That’s why I thought he worked fairly well as an Iron Man antagonist, or could have. There’s the potential there for a Xavier/Magneto or Batman/Ra’s al Ghul (movie version) type of relationship, where in a lot of ways they have common concerns and common enemies, but one of them ended up a hero and the other an embittered villain out for blood. Unfortunately, I don’t think any of the Iron Man comics ever went there, and it wouldn’t be nearly as topical if it was done now, years after the end of the Cold War.

    • That’s a very valid point, and one I must concede hadn’t really occurred to me. Being honest, I’m surprised it was never developed like that. Then again, I suspect that – based up my reading of various periods of Iron Man comics – the Mandarin is a character who tends to disappear for long stretches, because some writers are less than comfortable with his ethnic stereotype. So you have this really weird position where he’s Iron Man’s biggest opponent, but he’s also one that quite a few writers are wary about using because of the implications. Your observation would have been a fantastic way to get around that, but I suspect – as you note in your final line – the time for that may have passed.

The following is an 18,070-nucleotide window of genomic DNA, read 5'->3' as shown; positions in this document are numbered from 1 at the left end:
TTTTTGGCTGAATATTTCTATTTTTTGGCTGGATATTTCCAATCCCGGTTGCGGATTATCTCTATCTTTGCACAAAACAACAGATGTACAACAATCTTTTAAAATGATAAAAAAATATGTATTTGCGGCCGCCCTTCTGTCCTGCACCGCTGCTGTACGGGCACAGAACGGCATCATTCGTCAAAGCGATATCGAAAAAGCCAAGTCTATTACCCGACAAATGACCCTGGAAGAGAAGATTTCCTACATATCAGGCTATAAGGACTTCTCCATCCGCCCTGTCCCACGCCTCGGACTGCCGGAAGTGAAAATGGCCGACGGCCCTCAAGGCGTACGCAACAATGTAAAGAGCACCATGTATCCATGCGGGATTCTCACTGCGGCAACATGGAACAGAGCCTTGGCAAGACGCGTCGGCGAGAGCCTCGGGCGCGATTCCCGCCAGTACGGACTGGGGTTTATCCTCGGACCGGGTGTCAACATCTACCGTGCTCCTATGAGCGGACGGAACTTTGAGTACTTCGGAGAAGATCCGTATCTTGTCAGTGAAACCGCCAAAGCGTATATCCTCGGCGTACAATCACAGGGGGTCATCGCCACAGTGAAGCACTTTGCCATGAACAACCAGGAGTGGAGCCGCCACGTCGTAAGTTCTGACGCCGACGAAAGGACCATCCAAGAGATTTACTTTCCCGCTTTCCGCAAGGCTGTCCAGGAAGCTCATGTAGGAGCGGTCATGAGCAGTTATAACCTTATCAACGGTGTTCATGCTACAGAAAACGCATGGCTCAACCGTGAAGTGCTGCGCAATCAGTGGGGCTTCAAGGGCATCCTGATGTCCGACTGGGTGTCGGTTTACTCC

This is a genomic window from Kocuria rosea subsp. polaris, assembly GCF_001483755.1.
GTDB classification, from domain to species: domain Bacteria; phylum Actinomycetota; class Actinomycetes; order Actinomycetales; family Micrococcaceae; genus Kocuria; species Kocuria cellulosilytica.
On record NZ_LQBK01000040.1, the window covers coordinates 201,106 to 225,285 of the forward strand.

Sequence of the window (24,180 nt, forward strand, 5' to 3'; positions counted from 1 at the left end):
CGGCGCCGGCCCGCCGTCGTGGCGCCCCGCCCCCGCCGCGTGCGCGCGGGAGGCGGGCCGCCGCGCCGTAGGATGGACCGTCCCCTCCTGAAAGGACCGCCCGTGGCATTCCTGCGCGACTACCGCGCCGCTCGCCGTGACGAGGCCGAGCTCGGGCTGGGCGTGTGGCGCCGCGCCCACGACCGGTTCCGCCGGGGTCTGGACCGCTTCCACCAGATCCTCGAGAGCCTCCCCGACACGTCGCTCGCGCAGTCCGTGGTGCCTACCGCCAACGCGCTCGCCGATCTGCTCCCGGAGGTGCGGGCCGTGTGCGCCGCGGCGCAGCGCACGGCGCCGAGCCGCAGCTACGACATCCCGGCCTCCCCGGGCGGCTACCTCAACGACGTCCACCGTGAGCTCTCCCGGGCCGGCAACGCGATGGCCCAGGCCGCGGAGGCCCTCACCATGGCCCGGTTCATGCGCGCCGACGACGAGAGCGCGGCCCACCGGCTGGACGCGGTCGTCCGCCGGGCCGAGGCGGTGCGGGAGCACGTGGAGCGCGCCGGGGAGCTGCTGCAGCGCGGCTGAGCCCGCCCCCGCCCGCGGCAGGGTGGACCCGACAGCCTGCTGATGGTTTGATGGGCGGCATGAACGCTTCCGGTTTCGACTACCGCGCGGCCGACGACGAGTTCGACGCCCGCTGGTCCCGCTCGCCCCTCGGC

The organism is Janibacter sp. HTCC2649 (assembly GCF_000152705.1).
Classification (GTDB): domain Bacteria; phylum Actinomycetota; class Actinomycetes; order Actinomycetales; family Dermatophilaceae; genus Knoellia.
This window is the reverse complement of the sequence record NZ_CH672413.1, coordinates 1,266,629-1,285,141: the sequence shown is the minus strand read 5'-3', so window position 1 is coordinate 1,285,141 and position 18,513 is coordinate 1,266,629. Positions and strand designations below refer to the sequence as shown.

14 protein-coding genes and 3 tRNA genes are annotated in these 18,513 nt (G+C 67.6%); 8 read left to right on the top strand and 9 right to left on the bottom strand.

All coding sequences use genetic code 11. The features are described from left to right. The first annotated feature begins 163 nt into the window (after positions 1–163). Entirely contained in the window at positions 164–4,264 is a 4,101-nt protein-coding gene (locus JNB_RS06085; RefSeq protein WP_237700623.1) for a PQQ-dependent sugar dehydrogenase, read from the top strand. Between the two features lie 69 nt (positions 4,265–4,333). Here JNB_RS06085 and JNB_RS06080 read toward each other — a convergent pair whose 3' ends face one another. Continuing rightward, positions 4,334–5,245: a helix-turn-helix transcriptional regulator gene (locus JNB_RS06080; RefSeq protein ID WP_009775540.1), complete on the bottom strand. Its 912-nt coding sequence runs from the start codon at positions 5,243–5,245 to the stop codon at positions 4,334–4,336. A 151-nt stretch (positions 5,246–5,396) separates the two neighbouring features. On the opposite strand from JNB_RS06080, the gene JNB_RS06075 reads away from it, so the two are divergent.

• That’s true and it surprises me that so many writers seem to accept him as frozen in time and stay away accordingly, instead of giving him a makeover or reboot as is often done when a character no longer flies with modern audiences. How hard can it be to change him so that he’s no longer an ethnic stereotype? Just don’t give him a Fu Manchu look or make him speak in fortune cookie proverbs; he can still be Chinese, his origin story can survive more or less as is (alien technology can explain his surviving until today… just don’t mention that the alien is also a dragon).

  2. L’ha ribloggato su petrone98e ha commentato:
    Iroman 3 the invincible iroman V.1